Bitcoin trades at over 3% discount in India after government lists a crypto bill in Parliament for discussion
November 24, 2021, 2:25AM EST · 2 min read
- Bitcoin and other cryptocurrencies are trading at a discount in India.
- Crypto bill listing in Parliament has caused panic selling, CoinSwitch Kuber’s Sharan Nair told The Block.
Bitcoin and other cryptocurrencies are trading at a discount in India after the country's government listed a crypto bill in Parliament for discussion yesterday.
At the time of writing, bitcoin at WazirX is trading at around 40,90,000 Indian rupees (around $54,900) compared to $56,750 on Binance — a difference of over 3%, which is significant.
The discount was over 15% last night and earlier this morning on various Indian crypto exchanges, but it appears to be narrowing now.
Some users are panic-selling their crypto holdings after the Lok Sabha — the lower house of India's bicameral Parliament — published a bulletin listing a crypto bill for discussion, Sharan Nair, chief business officer at CoinSwitch Kuber told The Block.
The bill's description in the bulletin says it "seeks to prohibit all private cryptocurrencies in India, however, it allows for certain exceptions to promote the underlying technology of cryptocurrency and its uses."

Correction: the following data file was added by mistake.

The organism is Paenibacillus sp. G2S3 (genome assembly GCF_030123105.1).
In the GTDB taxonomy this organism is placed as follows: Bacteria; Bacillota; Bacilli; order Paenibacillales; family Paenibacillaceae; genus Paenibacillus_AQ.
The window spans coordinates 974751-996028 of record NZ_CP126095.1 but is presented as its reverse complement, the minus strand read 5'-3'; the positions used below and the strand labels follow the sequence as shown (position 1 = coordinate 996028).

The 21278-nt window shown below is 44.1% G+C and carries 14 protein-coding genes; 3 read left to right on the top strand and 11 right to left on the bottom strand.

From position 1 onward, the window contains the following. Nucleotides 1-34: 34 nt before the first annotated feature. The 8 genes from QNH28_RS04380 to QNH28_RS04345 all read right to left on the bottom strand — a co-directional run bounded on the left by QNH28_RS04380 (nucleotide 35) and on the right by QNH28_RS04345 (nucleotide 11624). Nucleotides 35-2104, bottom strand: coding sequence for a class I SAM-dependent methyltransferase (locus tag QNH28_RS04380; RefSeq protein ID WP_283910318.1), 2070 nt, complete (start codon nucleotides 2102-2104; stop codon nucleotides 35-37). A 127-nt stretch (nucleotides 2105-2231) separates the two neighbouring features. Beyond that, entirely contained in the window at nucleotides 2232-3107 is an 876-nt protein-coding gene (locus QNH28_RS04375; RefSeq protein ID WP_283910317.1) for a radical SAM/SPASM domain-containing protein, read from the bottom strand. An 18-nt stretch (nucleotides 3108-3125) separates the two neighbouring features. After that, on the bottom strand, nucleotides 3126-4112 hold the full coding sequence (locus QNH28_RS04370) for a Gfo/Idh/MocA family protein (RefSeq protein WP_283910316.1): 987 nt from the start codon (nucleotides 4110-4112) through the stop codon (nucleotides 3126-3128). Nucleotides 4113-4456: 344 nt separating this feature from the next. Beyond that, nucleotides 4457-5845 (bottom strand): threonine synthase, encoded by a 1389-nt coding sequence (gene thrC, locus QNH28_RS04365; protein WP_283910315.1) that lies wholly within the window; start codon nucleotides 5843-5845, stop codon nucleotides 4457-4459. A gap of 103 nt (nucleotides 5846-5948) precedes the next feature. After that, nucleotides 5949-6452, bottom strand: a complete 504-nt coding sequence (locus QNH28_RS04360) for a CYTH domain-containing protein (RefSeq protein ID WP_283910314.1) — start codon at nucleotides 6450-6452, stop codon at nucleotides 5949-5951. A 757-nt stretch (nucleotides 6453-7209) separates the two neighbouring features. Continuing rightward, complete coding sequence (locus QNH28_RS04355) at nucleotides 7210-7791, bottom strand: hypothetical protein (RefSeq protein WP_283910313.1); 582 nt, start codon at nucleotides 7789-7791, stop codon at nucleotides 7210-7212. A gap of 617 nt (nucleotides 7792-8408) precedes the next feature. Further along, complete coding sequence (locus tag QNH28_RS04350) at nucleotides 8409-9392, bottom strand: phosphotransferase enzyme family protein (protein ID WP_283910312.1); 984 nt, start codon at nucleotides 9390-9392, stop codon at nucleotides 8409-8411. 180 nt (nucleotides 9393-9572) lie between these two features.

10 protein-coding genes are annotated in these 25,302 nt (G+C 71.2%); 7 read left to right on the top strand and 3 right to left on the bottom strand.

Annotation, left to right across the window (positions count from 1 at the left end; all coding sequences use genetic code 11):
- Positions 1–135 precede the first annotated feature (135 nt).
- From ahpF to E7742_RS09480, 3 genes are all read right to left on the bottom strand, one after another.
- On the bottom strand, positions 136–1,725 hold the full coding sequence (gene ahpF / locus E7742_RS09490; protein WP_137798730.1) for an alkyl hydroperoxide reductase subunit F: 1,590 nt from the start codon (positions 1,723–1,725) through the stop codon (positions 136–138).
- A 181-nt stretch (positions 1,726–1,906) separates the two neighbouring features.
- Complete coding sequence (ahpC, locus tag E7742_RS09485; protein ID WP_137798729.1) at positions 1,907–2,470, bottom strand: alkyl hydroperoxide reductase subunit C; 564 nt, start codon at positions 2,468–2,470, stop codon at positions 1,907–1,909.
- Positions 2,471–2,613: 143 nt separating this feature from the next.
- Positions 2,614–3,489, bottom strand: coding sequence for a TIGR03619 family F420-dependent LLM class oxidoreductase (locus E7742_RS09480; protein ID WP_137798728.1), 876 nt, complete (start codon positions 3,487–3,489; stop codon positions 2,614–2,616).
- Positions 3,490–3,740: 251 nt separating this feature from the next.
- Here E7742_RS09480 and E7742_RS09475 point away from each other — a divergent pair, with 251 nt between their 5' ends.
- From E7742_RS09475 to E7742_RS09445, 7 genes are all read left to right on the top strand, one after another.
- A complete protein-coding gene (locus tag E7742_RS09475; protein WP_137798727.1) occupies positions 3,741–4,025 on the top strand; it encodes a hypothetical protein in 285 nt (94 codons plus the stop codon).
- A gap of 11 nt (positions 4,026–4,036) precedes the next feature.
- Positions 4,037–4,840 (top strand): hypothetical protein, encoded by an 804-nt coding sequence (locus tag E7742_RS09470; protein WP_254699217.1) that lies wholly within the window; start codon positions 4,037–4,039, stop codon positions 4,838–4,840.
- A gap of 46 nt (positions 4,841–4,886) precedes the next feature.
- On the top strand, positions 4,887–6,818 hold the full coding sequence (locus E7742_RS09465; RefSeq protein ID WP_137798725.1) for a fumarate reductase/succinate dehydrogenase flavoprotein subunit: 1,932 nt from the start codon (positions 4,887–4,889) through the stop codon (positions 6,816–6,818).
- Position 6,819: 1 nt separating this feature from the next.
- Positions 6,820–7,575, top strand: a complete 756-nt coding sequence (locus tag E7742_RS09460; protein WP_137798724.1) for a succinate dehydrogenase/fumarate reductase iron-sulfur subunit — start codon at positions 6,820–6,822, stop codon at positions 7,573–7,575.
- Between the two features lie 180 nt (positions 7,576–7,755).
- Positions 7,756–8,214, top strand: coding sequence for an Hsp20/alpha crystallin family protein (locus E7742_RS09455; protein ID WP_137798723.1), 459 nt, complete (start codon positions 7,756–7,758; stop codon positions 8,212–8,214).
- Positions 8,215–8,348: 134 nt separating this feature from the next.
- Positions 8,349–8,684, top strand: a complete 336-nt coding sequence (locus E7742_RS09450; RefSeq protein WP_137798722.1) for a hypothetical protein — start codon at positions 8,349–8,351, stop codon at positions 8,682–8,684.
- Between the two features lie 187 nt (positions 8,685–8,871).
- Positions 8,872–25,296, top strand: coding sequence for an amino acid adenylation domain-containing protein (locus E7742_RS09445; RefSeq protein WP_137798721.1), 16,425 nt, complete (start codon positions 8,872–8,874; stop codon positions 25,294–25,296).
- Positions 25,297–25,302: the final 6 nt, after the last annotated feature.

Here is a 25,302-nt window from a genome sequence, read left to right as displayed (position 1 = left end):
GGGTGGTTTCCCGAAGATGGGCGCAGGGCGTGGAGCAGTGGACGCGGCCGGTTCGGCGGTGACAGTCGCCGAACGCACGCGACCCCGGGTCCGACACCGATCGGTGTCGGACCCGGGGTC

The definition of private cryptocurrencies and the bill's contents aren't known yet.
There are some new reports that say private cryptocurrencies are privacy coins such as monero, and not broader coins such as bitcoin and ether. But an industry source told The Block that private cryptocurrencies are all cryptocurrencies that are not issued by governments, i.e., all coins except central bank digital currencies. This source said they have clarified that from government sources.
Earlier today, CNN-News18 reported citing "sources in the security establishment," that the government will not ban crypto after all.
"A regulation mechanism will be in place so that crypto is not misused," the sources told the publication. "The government is concerned about the underground transactions happening against cryptocurrency — particularly its role in 'hawala' and terror funding."
"A strict mechanism will be in place so that law enforcement agencies can trace the origin of cryptocurrency used for illegal or anti-national work," the sources added.
This is not the first time cryptocurrencies in India are trading at a discount, said CoinSwitch Kuber's Nair. Prices dropped significantly in 2017, when late Arun Jaitley, then India's finance minister, said that the government does not recognize bitcoin as legal tender, said Nair.
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